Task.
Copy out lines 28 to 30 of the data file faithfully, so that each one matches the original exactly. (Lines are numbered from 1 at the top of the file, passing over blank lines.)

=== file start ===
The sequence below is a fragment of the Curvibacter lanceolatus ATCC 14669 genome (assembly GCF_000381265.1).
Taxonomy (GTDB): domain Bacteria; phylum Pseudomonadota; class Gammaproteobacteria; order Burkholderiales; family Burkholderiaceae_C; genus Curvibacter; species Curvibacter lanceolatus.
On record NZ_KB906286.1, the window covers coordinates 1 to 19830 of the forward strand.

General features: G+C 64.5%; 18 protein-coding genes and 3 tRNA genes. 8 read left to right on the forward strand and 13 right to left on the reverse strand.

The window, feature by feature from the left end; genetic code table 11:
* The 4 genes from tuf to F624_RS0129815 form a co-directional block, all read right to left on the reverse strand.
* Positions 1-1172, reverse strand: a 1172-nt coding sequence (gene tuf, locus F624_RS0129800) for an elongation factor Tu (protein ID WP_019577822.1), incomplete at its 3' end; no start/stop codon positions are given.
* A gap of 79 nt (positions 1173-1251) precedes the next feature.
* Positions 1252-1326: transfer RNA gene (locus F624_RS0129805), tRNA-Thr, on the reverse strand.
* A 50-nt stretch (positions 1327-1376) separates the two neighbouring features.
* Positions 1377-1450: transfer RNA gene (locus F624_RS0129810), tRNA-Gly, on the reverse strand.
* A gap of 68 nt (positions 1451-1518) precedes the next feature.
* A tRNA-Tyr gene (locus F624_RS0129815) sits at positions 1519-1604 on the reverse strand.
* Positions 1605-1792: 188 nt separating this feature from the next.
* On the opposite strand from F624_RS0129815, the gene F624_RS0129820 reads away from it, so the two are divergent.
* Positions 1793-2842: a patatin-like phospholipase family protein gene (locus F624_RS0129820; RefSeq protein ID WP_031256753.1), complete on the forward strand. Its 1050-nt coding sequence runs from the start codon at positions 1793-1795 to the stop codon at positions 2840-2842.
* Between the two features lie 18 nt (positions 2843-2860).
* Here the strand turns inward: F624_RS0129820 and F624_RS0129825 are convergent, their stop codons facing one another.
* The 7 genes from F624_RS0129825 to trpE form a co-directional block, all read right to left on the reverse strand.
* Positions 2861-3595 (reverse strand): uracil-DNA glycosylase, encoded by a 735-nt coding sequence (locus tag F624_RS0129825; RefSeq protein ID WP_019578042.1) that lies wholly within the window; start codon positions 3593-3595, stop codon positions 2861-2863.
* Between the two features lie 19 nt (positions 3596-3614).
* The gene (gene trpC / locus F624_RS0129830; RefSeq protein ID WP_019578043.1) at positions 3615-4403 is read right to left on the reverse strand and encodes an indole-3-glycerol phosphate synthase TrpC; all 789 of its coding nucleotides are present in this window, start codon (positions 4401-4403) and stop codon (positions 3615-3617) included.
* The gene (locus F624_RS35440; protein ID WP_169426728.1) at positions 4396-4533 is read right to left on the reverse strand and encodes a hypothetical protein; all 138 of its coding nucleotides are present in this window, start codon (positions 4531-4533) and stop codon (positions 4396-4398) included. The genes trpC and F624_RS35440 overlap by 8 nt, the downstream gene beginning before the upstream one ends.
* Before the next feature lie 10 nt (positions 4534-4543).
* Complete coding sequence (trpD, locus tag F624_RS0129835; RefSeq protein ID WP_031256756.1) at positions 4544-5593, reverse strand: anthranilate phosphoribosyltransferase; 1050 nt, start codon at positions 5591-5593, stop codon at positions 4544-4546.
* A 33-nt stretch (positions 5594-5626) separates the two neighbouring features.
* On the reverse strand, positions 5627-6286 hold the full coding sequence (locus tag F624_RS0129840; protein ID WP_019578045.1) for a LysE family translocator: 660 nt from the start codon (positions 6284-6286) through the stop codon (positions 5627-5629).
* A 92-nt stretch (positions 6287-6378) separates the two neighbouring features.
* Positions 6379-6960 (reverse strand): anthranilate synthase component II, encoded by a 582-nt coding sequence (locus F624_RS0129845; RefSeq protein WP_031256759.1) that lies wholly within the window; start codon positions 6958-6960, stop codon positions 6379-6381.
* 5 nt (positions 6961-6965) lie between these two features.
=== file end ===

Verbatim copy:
* A 92-nt stretch (positions 6287-6378) separates the two neighbouring features.
* Positions 6379-6960 (reverse strand): anthranilate synthase component II, encoded by a 582-nt coding sequence (locus F624_RS0129845; RefSeq protein WP_031256759.1) that lies wholly within the window; start codon positions 6958-6960, stop codon positions 6379-6381.
* 5 nt (positions 6961-6965) lie between these two features.